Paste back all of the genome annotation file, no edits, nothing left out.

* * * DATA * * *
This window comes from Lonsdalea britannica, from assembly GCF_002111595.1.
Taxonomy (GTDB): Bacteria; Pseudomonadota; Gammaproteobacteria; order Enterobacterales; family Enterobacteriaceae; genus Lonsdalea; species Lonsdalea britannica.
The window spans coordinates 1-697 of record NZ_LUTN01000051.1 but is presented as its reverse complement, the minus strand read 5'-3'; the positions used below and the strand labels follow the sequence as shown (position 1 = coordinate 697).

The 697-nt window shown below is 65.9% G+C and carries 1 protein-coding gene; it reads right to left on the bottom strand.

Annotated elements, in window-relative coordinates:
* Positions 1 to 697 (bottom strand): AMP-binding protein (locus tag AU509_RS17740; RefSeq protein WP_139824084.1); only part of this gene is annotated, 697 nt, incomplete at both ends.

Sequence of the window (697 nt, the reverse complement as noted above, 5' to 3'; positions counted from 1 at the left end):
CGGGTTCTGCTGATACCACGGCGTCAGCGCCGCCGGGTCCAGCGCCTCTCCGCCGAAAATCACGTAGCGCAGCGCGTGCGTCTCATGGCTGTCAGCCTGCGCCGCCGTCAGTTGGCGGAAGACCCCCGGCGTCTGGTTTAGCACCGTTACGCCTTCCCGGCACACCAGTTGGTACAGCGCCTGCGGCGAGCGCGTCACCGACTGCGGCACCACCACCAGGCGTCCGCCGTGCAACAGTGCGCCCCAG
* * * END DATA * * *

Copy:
This window comes from Lonsdalea britannica, from assembly GCF_002111595.1.
Taxonomy (GTDB): Bacteria; Pseudomonadota; Gammaproteobacteria; order Enterobacterales; family Enterobacteriaceae; genus Lonsdalea; species Lonsdalea britannica.
The window spans coordinates 1-697 of record NZ_LUTN01000051.1 but is presented as its reverse complement, the minus strand read 5'-3'; the positions used below and the strand labels follow the sequence as shown (position 1 = coordinate 697).

The 697-nt window shown below is 65.9% G+C and carries 1 protein-coding gene; it reads right to left on the bottom strand.

Annotated elements, in window-relative coordinates:
* Positions 1 to 697 (bottom strand): AMP-binding protein (locus tag AU509_RS17740; RefSeq protein WP_139824084.1); only part of this gene is annotated, 697 nt, incomplete at both ends.

Sequence of the window (697 nt, the reverse complement as noted above, 5' to 3'; positions counted from 1 at the left end):
CGGGTTCTGCTGATACCACGGCGTCAGCGCCGCCGGGTCCAGCGCCTCTCCGCCGAAAATCACGTAGCGCAGCGCGTGCGTCTCATGGCTGTCAGCCTGCGCCGCCGTCAGTTGGCGGAAGACCCCCGGCGTCTGGTTTAGCACCGTTACGCCTTCCCGGCACACCAGTTGGTACAGCGCCTGCGGCGAGCGCGTCACCGACTGCGGCACCACCACCAGGCGTCCGCCGTGCAACAGTGCGCCCCAG